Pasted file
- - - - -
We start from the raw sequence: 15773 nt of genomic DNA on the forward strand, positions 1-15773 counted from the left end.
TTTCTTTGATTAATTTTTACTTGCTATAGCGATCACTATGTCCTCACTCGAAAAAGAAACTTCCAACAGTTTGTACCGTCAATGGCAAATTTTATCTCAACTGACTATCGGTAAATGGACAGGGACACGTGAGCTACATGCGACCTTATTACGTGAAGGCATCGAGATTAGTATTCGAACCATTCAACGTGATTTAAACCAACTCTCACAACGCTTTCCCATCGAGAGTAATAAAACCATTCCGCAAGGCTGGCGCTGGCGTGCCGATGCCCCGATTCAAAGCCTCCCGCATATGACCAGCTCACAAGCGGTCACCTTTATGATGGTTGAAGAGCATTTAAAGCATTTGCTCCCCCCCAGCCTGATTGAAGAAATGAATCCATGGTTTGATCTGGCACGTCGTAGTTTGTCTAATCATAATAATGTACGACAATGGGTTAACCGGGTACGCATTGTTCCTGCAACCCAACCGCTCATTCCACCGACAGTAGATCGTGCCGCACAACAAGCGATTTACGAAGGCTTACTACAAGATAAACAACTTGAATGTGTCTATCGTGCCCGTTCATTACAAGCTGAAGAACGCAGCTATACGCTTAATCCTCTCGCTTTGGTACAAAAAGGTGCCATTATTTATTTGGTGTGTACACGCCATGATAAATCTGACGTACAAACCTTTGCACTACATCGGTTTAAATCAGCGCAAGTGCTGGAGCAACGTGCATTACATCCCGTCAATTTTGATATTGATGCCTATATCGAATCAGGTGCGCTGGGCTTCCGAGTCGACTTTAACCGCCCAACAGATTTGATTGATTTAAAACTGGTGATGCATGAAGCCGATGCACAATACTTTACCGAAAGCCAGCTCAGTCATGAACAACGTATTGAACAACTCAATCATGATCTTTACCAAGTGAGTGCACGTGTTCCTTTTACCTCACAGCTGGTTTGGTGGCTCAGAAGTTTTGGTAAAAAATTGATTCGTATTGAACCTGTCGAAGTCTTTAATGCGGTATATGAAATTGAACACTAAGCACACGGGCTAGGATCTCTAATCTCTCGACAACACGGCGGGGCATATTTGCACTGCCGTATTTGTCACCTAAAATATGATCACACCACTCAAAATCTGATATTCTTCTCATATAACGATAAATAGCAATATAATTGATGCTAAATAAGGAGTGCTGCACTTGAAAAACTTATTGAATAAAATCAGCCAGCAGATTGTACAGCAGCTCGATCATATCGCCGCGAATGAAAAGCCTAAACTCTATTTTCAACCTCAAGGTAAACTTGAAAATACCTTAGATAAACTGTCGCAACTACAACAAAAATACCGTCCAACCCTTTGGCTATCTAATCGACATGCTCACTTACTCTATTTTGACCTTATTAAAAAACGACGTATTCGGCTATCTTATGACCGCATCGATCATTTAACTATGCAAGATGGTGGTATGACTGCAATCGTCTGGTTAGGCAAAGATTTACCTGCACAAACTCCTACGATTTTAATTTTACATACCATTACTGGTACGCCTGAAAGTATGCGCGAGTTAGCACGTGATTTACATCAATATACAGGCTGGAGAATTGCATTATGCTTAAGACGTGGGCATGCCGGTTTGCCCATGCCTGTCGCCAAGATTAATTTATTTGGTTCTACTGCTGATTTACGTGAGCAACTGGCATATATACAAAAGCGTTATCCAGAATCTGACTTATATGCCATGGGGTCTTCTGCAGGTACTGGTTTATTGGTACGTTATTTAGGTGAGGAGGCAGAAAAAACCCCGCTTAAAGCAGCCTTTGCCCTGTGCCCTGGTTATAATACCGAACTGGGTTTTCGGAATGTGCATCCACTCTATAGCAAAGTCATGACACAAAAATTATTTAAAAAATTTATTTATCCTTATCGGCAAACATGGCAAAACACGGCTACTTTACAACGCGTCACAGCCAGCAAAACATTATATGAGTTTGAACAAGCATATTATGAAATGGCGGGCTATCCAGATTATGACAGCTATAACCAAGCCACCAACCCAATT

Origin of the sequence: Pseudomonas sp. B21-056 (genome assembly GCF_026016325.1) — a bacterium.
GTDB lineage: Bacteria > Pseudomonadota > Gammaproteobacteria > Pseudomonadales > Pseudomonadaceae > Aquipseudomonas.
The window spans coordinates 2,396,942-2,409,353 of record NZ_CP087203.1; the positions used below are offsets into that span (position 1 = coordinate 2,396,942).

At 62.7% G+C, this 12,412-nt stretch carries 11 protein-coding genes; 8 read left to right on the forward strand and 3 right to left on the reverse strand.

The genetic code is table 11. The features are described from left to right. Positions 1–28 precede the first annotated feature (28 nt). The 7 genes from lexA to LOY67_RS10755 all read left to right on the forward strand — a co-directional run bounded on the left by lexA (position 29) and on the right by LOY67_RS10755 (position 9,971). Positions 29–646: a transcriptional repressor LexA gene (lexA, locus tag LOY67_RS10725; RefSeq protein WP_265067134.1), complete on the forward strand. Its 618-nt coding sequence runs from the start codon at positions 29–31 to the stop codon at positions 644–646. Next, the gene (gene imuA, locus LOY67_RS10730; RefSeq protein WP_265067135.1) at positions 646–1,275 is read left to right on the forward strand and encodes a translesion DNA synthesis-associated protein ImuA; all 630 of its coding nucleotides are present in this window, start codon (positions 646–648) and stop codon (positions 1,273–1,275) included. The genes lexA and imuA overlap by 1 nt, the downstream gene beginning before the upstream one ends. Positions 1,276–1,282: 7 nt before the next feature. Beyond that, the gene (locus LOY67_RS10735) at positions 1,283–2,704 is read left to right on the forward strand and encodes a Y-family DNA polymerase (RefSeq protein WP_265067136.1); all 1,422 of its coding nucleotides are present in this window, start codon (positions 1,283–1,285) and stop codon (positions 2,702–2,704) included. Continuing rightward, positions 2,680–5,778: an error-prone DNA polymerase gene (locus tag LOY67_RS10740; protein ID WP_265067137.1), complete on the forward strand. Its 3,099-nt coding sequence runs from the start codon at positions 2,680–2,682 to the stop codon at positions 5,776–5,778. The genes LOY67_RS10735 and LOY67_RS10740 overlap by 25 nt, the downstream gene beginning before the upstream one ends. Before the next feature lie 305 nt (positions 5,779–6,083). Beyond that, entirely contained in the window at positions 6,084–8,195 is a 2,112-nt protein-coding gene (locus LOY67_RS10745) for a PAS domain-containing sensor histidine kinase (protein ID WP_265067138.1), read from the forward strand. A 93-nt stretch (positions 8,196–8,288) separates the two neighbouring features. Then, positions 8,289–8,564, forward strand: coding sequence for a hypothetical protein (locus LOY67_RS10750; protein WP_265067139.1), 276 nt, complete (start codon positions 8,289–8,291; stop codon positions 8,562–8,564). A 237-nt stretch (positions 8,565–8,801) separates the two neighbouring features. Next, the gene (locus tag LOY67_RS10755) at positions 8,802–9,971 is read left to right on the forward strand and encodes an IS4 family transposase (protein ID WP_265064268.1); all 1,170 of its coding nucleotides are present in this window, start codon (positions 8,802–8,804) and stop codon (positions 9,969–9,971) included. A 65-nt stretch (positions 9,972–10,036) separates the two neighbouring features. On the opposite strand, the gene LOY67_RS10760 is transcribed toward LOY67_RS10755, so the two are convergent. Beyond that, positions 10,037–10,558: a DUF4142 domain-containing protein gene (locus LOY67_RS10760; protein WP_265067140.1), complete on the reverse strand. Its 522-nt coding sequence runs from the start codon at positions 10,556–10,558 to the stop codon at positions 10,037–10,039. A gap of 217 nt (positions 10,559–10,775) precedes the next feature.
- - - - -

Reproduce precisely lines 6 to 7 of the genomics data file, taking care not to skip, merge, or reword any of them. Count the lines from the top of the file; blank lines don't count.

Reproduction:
At 62.7% G+C, this 12,412-nt stretch carries 11 protein-coding genes; 8 read left to right on the forward strand and 3 right to left on the reverse strand.

The genetic code is table 11. The features are described from left to right. Positions 1–28 precede the first annotated feature (28 nt). The 7 genes from lexA to LOY67_RS10755 all read left to right on the forward strand — a co-directional run bounded on the left by lexA (position 29) and on the right by LOY67_RS10755 (position 9,971). Positions 29–646: a transcriptional repressor LexA gene (lexA, locus tag LOY67_RS10725; RefSeq protein WP_265067134.1), complete on the forward strand. Its 618-nt coding sequence runs from the start codon at positions 29–31 to the stop codon at positions 644–646. Next, the gene (gene imuA, locus LOY67_RS10730; RefSeq protein WP_265067135.1) at positions 646–1,275 is read left to right on the forward strand and encodes a translesion DNA synthesis-associated protein ImuA; all 630 of its coding nucleotides are present in this window, start codon (positions 646–648) and stop codon (positions 1,273–1,275) included. The genes lexA and imuA overlap by 1 nt, the downstream gene beginning before the upstream one ends. Positions 1,276–1,282: 7 nt before the next feature. Beyond that, the gene (locus LOY67_RS10735) at positions 1,283–2,704 is read left to right on the forward strand and encodes a Y-family DNA polymerase (RefSeq protein WP_265067136.1); all 1,422 of its coding nucleotides are present in this window, start codon (positions 1,283–1,285) and stop codon (positions 2,702–2,704) included. Continuing rightward, positions 2,680–5,778: an error-prone DNA polymerase gene (locus tag LOY67_RS10740; protein ID WP_265067137.1), complete on the forward strand. Its 3,099-nt coding sequence runs from the start codon at positions 2,680–2,682 to the stop codon at positions 5,776–5,778. The genes LOY67_RS10735 and LOY67_RS10740 overlap by 25 nt, the downstream gene beginning before the upstream one ends. Before the next feature lie 305 nt (positions 5,779–6,083). Beyond that, entirely contained in the window at positions 6,084–8,195 is a 2,112-nt protein-coding gene (locus LOY67_RS10745) for a PAS domain-containing sensor histidine kinase (protein ID WP_265067138.1), read from the forward strand. A 93-nt stretch (positions 8,196–8,288) separates the two neighbouring features. Then, positions 8,289–8,564, forward strand: coding sequence for a hypothetical protein (locus LOY67_RS10750; protein WP_265067139.1), 276 nt, complete (start codon positions 8,289–8,291; stop codon positions 8,562–8,564). A 237-nt stretch (positions 8,565–8,801) separates the two neighbouring features. Next, the gene (locus tag LOY67_RS10755) at positions 8,802–9,971 is read left to right on the forward strand and encodes an IS4 family transposase (protein ID WP_265064268.1); all 1,170 of its coding nucleotides are present in this window, start codon (positions 8,802–8,804) and stop codon (positions 9,969–9,971) included. A 65-nt stretch (positions 9,972–10,036) separates the two neighbouring features. On the opposite strand, the gene LOY67_RS10760 is transcribed toward LOY67_RS10755, so the two are convergent. Beyond that, positions 10,037–10,558: a DUF4142 domain-containing protein gene (locus LOY67_RS10760; protein WP_265067140.1), complete on the reverse strand. Its 522-nt coding sequence runs from the start codon at positions 10,556–10,558 to the stop codon at positions 10,037–10,039. A gap of 217 nt (positions 10,559–10,775) precedes the next feature.